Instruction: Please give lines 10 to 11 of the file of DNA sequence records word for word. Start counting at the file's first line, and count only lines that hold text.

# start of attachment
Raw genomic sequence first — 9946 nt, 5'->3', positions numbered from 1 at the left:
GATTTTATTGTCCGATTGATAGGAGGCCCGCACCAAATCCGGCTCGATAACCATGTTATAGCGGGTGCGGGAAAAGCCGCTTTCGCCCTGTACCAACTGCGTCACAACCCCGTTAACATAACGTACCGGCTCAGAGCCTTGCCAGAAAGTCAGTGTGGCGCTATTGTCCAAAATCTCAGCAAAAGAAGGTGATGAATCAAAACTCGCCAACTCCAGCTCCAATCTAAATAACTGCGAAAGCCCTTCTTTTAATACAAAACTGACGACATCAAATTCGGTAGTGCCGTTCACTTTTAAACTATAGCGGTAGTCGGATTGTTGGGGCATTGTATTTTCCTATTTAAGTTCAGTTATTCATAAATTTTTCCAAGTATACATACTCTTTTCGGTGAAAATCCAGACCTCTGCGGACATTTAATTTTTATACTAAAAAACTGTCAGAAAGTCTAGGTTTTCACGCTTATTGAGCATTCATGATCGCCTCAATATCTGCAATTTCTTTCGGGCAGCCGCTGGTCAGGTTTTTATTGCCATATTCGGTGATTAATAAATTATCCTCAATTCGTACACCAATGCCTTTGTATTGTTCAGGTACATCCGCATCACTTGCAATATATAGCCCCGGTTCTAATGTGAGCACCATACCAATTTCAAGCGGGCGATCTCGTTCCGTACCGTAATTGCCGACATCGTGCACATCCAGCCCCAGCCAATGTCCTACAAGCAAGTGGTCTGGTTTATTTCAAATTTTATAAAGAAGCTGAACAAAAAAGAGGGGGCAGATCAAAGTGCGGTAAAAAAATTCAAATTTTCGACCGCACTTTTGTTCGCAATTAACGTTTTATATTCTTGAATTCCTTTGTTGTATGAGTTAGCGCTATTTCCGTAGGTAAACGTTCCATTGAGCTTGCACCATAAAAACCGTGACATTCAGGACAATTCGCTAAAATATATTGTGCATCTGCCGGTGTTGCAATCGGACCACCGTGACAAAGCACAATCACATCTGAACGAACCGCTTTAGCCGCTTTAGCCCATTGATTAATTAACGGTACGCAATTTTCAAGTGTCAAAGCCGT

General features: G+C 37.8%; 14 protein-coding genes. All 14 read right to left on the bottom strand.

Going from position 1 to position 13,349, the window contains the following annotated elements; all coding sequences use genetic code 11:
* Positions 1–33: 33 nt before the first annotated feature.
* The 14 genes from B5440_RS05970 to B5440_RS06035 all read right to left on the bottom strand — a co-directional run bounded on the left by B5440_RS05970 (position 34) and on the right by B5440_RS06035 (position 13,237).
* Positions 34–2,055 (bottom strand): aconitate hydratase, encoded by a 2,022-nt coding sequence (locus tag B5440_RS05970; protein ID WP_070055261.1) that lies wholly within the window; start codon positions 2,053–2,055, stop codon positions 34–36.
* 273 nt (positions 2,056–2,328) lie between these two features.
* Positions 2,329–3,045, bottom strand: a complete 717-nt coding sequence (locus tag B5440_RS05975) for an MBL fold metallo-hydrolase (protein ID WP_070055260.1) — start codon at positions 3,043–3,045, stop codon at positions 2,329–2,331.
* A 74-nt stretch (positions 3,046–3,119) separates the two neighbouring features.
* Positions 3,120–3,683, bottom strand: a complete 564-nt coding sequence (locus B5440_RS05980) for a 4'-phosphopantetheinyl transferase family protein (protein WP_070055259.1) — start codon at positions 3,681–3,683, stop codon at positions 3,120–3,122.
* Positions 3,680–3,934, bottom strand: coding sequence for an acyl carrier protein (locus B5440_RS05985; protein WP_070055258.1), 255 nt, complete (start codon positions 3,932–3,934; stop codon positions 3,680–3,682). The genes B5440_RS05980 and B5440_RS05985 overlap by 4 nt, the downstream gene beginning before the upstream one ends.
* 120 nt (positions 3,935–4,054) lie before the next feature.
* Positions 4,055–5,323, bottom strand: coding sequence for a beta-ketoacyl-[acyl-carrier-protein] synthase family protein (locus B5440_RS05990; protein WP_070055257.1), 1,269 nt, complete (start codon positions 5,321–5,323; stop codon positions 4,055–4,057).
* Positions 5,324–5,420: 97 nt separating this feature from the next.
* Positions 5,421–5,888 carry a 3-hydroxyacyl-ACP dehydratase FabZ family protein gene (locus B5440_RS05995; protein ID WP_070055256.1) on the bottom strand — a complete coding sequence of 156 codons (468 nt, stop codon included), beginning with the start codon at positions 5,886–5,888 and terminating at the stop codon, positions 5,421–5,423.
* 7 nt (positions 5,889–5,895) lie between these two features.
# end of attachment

* A 74-nt stretch (positions 3,046–3,119) separates the two neighbouring features.
* Positions 3,120–3,683, bottom strand: a complete 564-nt coding sequence (locus B5440_RS05980) for a 4'-phosphopantetheinyl transferase family protein (protein WP_070055259.1) — start codon at positions 3,681–3,683, stop codon at positions 3,120–3,122.